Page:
Summer in Antarctica is smelly, noisy and cold. The temperature hovers around 0°C and on most of the rocky sites there is an overwhelming smell of digested krill or diesel. You may wonder why on earth someone would want to visit.
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The Museum of Applied Arts and Sciences recently acquired the ‘New Armor’ stool by South Korean contemporary designer Kwangho Lee, which reflects the ‘Return to Craft’ movement as featured in the Powerhouse Museum exhibition Common Good.
What were you to do if you were a woman living in a country town during the 1920s and dreamed of wearing the latest fashions from Paris? This dressmaking kit, which came to the donor from a house in Warwick, Queensland, speaks of the wide influence of Paris fashions and the audacious ‘lady overlanders’ who traversed the country showing samples and taking orders for the Swiss embroidery business, Sonderegger & Co.
A small showcase on Level 1 at the Museum shares the story of a very special little radio. Earlier this year, Red Room Company invited MAAS to contribute an object from the museum collection to the learning resource and workshop program of Poetry Object 2018.
Instantly recognisable for their distinct appearance of blue skin, white clothing and a small stature, Smurfs are a cherished worldwide children's franchise that began in Belgium in the late-1950s.
Sydney Observatory was built from 1857 to 1859. The construction contract recently come to light.
The four-week installation of the touring exhibition Reigning Men: Fashion in Menswear, 1715-2015 was one of the most complex that I have ever been involved in. At the Museum of Applied Arts and Sciences (MAAS), we displayed over 130 ensembles and single garments, primarily from the permanent collection of the Los Angeles County Museum of Art (LACMA), which was an edited version of the original exhibition first shown at LACMA in 2016.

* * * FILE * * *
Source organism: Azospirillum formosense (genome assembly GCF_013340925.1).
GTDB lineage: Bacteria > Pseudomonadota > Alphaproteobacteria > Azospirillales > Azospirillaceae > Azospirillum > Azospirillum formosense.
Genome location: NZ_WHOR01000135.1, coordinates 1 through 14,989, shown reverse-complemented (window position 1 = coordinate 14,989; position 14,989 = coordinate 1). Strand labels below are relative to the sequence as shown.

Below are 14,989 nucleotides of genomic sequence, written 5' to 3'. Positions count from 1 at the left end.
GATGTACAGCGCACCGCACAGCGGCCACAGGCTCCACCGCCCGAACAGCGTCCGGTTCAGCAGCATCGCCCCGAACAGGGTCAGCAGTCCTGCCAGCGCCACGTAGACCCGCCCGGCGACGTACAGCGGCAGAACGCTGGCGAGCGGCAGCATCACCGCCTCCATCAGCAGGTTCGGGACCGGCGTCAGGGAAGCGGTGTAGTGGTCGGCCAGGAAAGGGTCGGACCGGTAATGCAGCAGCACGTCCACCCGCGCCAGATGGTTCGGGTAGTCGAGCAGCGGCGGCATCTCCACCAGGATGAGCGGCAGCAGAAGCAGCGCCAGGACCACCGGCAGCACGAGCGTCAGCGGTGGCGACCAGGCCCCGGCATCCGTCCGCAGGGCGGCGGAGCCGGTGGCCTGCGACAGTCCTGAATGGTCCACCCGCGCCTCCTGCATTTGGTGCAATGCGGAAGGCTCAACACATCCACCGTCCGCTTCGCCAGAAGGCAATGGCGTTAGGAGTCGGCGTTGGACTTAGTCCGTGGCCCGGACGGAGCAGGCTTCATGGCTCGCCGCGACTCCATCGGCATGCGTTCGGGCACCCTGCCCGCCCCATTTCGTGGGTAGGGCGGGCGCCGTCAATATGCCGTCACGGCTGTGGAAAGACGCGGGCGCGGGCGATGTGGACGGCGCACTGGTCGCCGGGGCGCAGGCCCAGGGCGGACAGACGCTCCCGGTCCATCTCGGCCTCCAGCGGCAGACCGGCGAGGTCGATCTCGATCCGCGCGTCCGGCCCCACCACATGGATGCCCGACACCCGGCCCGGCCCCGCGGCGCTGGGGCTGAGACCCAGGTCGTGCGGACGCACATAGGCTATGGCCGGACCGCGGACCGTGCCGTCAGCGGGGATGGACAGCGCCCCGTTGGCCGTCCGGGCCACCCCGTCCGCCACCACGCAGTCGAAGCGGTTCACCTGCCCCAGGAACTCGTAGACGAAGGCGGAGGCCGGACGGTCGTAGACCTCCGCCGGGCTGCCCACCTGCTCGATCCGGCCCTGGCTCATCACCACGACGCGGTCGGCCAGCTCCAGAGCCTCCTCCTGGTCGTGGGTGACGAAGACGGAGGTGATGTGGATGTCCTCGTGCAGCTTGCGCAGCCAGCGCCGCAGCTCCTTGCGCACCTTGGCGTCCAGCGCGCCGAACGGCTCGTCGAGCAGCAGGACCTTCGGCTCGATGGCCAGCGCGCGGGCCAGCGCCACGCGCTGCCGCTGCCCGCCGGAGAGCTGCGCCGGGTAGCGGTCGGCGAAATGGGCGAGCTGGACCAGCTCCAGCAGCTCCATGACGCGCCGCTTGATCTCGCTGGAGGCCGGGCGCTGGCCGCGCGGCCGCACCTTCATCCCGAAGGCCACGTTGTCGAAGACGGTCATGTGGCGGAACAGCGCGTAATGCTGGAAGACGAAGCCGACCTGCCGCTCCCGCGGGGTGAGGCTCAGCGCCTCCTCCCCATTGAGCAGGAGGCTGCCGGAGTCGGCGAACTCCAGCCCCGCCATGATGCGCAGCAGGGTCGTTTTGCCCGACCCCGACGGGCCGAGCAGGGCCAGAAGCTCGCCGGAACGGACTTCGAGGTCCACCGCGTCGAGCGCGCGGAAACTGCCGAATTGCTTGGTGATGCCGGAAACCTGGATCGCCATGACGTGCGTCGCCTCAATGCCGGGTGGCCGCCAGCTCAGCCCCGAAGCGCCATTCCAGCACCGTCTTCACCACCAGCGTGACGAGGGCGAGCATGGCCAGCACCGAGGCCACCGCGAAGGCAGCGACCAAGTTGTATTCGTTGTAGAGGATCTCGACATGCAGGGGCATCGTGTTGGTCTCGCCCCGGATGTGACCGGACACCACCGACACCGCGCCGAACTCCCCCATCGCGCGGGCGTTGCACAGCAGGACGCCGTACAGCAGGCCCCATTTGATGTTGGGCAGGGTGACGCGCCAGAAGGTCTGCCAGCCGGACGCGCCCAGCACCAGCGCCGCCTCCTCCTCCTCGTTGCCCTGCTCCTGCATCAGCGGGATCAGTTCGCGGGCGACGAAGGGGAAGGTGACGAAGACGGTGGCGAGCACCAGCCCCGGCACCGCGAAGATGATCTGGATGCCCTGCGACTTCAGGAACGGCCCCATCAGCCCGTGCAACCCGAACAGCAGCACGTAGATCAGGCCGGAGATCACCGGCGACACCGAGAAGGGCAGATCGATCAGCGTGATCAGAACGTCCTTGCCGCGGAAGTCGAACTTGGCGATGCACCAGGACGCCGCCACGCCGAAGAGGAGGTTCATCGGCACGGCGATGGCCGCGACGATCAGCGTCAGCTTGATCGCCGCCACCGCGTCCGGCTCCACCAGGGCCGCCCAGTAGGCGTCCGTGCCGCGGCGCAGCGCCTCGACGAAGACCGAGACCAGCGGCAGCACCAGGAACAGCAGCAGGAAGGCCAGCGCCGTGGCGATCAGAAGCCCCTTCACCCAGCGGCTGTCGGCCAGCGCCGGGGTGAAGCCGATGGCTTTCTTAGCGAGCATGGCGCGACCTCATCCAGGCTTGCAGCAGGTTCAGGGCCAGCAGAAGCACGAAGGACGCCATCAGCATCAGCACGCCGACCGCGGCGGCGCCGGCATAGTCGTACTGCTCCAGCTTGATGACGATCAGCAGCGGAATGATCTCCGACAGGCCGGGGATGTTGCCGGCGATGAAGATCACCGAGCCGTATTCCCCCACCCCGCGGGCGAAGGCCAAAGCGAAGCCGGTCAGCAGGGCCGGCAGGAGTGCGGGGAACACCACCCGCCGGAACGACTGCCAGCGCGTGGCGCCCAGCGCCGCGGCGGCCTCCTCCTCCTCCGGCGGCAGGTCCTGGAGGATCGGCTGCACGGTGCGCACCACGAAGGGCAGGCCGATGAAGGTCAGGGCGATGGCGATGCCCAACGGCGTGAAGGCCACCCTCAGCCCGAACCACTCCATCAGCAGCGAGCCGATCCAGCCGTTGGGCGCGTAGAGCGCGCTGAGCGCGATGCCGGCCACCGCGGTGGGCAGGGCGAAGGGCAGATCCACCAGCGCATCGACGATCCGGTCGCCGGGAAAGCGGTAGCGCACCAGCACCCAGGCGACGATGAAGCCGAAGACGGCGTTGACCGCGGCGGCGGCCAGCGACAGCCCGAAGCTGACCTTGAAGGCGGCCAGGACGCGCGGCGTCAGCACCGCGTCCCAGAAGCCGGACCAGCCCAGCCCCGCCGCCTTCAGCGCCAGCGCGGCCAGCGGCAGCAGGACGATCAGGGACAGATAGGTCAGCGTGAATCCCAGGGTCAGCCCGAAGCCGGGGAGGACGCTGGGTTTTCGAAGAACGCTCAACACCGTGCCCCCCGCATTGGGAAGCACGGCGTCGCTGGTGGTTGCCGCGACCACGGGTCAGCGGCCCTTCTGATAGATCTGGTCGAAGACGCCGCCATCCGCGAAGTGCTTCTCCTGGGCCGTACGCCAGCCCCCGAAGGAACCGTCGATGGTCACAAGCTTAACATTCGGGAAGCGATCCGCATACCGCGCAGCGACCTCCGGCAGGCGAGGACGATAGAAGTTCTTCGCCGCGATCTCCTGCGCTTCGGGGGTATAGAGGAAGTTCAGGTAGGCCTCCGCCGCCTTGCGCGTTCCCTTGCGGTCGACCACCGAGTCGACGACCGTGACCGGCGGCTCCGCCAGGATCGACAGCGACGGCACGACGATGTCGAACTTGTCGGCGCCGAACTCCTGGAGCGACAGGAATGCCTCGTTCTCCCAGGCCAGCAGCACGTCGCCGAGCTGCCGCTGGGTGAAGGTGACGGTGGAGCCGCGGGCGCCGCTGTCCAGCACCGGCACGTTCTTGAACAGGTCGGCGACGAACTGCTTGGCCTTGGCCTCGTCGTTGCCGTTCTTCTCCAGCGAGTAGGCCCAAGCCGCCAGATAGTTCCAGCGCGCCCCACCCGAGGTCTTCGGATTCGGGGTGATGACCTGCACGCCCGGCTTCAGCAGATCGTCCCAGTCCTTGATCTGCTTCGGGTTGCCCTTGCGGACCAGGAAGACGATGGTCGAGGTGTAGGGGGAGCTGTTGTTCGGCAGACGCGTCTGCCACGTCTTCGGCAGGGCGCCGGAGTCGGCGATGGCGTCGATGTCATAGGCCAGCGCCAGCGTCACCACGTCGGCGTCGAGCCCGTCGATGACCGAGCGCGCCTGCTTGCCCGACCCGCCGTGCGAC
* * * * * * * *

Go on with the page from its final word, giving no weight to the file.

International Museums Day (18 May) has been celebrated each year since 1977 to promote the role of museums around the world. This year’s theme Hyperconnected museums raises awareness about museums as an important means of cultural exchange, enrichment of cultures and development of mutual understanding, cooperation and peace among peoples.
This post was written by Chloe Appleby, a Curatorial Volunteer working under the supervision of Curator Margaret Simpson throughout 2017 and 2018. Chloe also works as a Program Producer and Visitor Services Officer at MAAS's Powerhouse site in Ultimo and the Museums Discovery Centre in Castle Hill.
Mythical creatures, grotesque faces, writhing snakes, horse’s hooves, glinting shovels and pickaxes… all things not usually seen on walking sticks. However, the carvings of Robert Read display the potential creativity and whimsy of this part utilitarian, part fashionable item.
This colour printed photographic postcard shows a river scene in Cairo in the early years of the 20th century. It is one of 33 postcards sent from Frederick E Boddington and his brother George K Boddington during their years of service in World War I.
Today our computers operate in binary (1s and 0s) but this has not always been the case. For many years analogue computers where more effective than their digital counterparts, and were widely used in scientific and industrial applications where digital computers of the time lacked sufficient performance.